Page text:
In an interview with George Lakoff, a linguistics professor at the University of California, Berkeley, Ian A. Boal examines the social, political and economic implications of language and its relationship to the conduit metaphor. The interview, published in Boal's essay, Body, Brain and Communication, takes a closer look at the conduit metaphor in connection with computers and communication on the Internet and World Wide Web. More importantly, Boal-who is also a Berkeley professor-solicits Lakoff's views of computer technology and artificial intelligence; their effects on human values and the basic way people communicate and understand information in today's world.
Essentially, the conduit metaphor enables thoughts and ideas to be communicated through connecting cables and wireless transmissions using language as objects and metaphors. An effective conduit metaphor causes the listener to receive and understand the meaning behind a message without having to engage in too much thought. Comprehension of an idea is achieved intuitively, instinctively or with feeling. The conduit metaphor is a basic parable belonging to a larger family of metaphors, many of which can be found on Lakoff's Conceptual Metaphors home page at Berkeley's Cognitive Science web site, http://cogsci.berkeley.edu/.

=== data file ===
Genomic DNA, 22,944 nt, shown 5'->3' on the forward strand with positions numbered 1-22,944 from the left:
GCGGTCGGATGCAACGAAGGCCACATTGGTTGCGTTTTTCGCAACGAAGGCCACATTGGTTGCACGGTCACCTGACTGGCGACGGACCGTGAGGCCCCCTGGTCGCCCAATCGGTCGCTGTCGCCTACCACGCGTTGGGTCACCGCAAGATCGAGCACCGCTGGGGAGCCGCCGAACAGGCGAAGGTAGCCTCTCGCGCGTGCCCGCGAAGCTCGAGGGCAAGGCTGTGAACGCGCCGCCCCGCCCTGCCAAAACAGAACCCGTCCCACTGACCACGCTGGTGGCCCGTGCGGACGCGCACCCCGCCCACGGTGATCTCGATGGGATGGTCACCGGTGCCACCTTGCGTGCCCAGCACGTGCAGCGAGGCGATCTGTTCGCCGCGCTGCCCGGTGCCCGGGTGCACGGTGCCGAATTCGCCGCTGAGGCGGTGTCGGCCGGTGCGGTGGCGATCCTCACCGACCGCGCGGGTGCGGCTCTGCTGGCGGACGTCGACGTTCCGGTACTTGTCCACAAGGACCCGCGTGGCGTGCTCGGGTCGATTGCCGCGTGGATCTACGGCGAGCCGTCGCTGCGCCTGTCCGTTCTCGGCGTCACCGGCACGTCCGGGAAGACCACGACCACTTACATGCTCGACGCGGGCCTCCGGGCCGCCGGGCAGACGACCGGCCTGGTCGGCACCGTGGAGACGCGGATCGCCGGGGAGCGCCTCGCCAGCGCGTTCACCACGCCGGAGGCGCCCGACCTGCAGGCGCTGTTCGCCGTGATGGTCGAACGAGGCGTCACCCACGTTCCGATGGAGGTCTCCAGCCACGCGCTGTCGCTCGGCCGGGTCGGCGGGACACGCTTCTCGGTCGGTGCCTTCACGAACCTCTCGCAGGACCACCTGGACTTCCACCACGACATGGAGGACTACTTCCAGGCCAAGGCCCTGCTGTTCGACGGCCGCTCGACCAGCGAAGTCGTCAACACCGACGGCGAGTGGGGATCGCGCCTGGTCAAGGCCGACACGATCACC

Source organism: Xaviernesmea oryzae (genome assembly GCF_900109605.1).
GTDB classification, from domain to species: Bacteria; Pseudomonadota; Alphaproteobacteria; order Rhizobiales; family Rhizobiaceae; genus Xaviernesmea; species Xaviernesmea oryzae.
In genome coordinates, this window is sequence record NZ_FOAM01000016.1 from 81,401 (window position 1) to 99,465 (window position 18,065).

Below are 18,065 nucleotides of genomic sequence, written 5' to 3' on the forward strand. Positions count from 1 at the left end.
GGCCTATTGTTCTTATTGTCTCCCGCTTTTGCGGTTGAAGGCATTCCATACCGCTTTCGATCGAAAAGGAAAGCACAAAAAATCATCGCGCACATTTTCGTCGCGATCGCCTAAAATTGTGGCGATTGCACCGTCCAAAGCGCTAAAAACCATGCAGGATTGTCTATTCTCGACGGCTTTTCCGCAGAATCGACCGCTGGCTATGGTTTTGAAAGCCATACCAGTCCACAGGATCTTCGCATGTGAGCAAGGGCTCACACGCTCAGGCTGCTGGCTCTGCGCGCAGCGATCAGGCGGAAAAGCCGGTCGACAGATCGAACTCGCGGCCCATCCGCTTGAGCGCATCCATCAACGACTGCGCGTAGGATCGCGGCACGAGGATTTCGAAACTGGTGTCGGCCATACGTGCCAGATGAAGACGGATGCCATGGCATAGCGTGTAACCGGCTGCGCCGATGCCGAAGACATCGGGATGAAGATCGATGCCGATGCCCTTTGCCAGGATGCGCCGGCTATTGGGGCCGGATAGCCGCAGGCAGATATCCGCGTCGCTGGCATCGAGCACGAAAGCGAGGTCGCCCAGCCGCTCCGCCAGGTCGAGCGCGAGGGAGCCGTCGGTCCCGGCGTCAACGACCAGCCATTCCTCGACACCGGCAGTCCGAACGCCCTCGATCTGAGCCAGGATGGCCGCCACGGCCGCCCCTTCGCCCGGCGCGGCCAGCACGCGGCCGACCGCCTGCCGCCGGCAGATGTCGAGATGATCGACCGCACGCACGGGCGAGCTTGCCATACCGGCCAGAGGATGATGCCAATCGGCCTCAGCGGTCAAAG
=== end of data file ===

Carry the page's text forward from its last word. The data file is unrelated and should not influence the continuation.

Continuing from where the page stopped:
The conduit metaphor, as described by its creator Michael Reddy, suggests that the mind can interpret ideas as objects that can be put into words, and thoughts are the organization or manipulation of those objects. Reddy says the objects that make up words or language reside in a storage container, or memory, where thoughts and ideas can be retrieved or recalled when needed. When ideas are converted into words, they can be communicated to someone else who then draws out the meaning of the ideas from the words. For the conduit metaphor to succeed, the communication must invoke the correct interpretation through a "gut" or felt response by the listener. The conduit metaphor implies that if ideas are put into the right words, then communication is easy and little effort is required to understand or interpret what is being conveyed. This assertion is somewhat idealistic since communication is not necessarily easy; in fact, it can be very difficult, particularly when it's non-verbal. Consequently, there are many reasons why the conduit metaphor can fail, and it is this potential for failure that causes Lakoff to criticize the value of the conduit metaphor. He raises concerns about the expanding use of computers as a communications vehicle and the potential problems that face a busy society, which has become increasingly accustomed to impersonal human interaction.
As cited by Lakoff, there are many reasons that the conduit metaphor can fail. The most obvious cause is language barriers. Knowledge of use and understanding of the same language, by humans or machines, is essential to any form of successful communication. Dissimilar cultural and sub-cultural...